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Law Library

Boolean Logic/Using Terms and Connectors when Searching Online for Legal Documents


Start by generating terms from your issue statement.  Select the important facts.  Use legal terms of art, legal theory or relief sought.  Using the facts, search terms, and legal terms of art, write out your issue statement. Before you go online consider where to add connectors to your search query.

  1. Search terms are incredibly important because you will be using them to try to find legal authority.  If you have the wrong terms your research will go wrong.  For example, you live in Missouri, but are searching the law of Illinois, you may find legal authority, this authority is not mandatory for Missouri.
  2. There are different ways to search for authority. One is using keywords; a second is using controlled vocabulary.  Keywords can be useful because you can begin with the terms that you have.  Controlled vocabulary is tremendously useful because indexers will place all the content under one defined term.  For example, if you are looking for an ‘Administrative Code,’ there are a huge number of terms by which you might find what you are looking for OR you can search using ‘Controlled Vocabulary,’ ‘Delegated Legislation’ and you will find everything.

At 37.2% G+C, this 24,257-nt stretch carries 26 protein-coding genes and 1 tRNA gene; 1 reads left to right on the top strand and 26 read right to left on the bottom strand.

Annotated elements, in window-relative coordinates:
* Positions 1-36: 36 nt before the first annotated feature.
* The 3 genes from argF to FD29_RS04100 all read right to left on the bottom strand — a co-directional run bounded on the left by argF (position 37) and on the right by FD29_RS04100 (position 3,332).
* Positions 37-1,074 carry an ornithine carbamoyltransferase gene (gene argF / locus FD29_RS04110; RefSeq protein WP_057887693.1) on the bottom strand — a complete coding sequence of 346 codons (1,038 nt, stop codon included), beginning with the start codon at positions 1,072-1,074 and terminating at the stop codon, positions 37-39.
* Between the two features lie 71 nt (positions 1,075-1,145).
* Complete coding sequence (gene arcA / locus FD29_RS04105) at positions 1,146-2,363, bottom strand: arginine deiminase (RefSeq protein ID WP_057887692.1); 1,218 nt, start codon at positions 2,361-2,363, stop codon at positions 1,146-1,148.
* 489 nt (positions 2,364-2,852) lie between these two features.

3. ‘Terms of Art’ are incredibly important because those are the terms that the judges will be using!

How do you find ‘terms of art?  Usually, you begin with keywords (words drawn from the fact pattern).  Then you search for guidance via secondary sources and primary legal sources.  They will use these ‘terms of art that you will need to identify in order to answer your issue.

When generating your search query:

  1. Clearly state the ISSUE.  Use legal terminology when possible.  Stating your issue as a question is a good way to clarify your thoughts.  Is a social host liable for injuries caused by his intoxicated guests?
  2. Generate terms off of the issue.  Are there alternate terms for a host?
  3. Determine the terms and possible synonyms, e.g.  Host, Hostess, Tavern, Bar | Drunk, Intoxicated, Alcohol | Guest, Patron, Visitor, Customer
  4. Terms of art are the language of the law. Is social host liability a term of art?
  5. Distinctive words work better than common words.  ‘Budziszewski’ is a better search term than ‘Smith’
  6. Avoid noise words.  Noise words or common words occur frequently in the language, e.g.  “the” or “and.”
  7. What connectors do you wish to use?
  8. Always add in legal terms whenever possible.